Blended Family, Marriage & Family

Blended: The Grandparents’ Perspective

man and child walking near bushes during daytime

As grandparents, we have seen how the blending process has continued way past our children leaving home. Our first encounter came when our oldest child became pregnant for the first time. What did that mean for us as grandparents? What was our role going to be in our grandchild’s life?

For a nuclear family, the birth of a grandchild brings extreme joy and happiness. When in a blended family, the happiness might be short-lived, or come in spurts, due to the uncertainty of your role in the grandchild’s life. In this scenario, there might be instead of 4 grandparents, six, or maybe more! How was this all going to play out? Would we be at the hospital for the birth? When would we be able to see our child and grandchild? These are just a few of the questions you might be faced with as a “blended” grandparent.

Personally, the hardest part is waiting to see if we will be included in the plans for visitations when our grandchildren are in town. It may sound like a no brainer, but when their is limited time, and they are faced with planning out their trip, time goes very quickly, when it’s split multiple times. So, often times, it leaves you wondering, if you will make the cut this time.

So now, our child is faced with the same dilemma we are faced with, “How do I split the time?” It never crossed my mind that the choice of getting divorced would one day have such an impact on my grandkids. Though, at times, this is difficult and sad, we don’t dwell on the past. We focus on how we can change the future, for the better. We don’t allow the past decision of divorce to rob us of the joy that is still to come.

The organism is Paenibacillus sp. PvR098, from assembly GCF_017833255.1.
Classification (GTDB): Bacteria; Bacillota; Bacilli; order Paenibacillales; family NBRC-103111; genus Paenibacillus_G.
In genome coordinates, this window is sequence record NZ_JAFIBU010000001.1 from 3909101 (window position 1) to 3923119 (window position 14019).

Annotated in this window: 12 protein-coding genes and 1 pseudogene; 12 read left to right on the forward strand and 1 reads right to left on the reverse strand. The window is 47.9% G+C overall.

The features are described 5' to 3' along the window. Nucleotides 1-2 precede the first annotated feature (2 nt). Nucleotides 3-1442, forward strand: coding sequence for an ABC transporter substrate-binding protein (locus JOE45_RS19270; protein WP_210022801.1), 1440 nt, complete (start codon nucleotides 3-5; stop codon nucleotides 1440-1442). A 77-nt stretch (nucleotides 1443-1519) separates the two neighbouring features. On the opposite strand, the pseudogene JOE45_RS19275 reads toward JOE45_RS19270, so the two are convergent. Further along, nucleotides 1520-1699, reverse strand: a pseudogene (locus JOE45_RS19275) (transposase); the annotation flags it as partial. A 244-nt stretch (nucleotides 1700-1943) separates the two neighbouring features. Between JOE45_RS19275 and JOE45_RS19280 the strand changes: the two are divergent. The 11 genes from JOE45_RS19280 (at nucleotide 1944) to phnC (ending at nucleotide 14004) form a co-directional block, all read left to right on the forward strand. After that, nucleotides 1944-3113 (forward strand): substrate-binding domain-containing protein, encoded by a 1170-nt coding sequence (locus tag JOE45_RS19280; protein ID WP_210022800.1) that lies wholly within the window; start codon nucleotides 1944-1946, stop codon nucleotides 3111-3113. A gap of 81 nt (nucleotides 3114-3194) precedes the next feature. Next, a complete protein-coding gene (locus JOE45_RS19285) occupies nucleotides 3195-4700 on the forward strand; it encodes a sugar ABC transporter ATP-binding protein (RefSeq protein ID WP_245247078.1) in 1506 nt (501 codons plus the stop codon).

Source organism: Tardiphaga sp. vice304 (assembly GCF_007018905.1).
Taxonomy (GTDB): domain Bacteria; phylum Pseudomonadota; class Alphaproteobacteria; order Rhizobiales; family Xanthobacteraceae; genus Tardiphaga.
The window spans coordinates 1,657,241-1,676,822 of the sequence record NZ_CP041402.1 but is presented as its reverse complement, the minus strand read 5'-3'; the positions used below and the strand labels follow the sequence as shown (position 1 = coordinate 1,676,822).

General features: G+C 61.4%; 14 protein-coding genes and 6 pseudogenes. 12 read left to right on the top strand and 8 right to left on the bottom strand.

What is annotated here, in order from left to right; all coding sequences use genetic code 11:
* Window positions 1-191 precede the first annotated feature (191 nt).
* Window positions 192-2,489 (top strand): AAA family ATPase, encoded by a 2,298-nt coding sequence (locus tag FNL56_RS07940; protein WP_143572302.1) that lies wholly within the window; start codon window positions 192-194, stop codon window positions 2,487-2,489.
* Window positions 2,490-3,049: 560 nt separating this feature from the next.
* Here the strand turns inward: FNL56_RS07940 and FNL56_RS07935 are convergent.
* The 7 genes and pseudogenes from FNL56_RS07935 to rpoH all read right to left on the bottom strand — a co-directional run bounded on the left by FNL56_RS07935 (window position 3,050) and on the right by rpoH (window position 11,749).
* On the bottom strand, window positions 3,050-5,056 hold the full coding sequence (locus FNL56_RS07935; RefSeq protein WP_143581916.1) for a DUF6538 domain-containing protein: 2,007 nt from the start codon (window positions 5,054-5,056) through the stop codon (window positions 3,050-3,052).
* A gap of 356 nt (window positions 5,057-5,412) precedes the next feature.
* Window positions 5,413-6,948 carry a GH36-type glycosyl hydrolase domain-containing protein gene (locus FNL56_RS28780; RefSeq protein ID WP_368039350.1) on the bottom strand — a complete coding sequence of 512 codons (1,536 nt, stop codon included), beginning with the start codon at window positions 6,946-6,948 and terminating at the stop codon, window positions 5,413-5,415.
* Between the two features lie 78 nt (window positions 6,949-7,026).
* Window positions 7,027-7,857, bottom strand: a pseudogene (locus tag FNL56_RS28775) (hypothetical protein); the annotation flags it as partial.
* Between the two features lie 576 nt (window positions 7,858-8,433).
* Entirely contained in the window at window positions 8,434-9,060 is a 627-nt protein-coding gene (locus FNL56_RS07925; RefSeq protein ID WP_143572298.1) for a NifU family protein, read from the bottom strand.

So how can we handle this as blended grandparents? I think we need to start with some realistic expectations.

  1. There is only so much time to go around. You are going to be faced with many choices when it comes to visitation with your grandchild. Don’t get too wrapped up on when it’s going to happen, or how much time you get. Just enjoy every moment you are blessed to have.
  2. Don’t pressure. Don’t try to guilt your child or grandchild to come and visit you. It will only backfire. Let your time together happen organically.
  3. Do it all in love. The most important thing is to always make sure your child and grandchild know you love them and that they know you would be more than happy to see them, whenever it’s convenient for them. ( But sooner rather than later, would be great!:))

 

Children’s children are a crown to the aged, and parents are the pride of their children.

Proverbs 17:6

 

 

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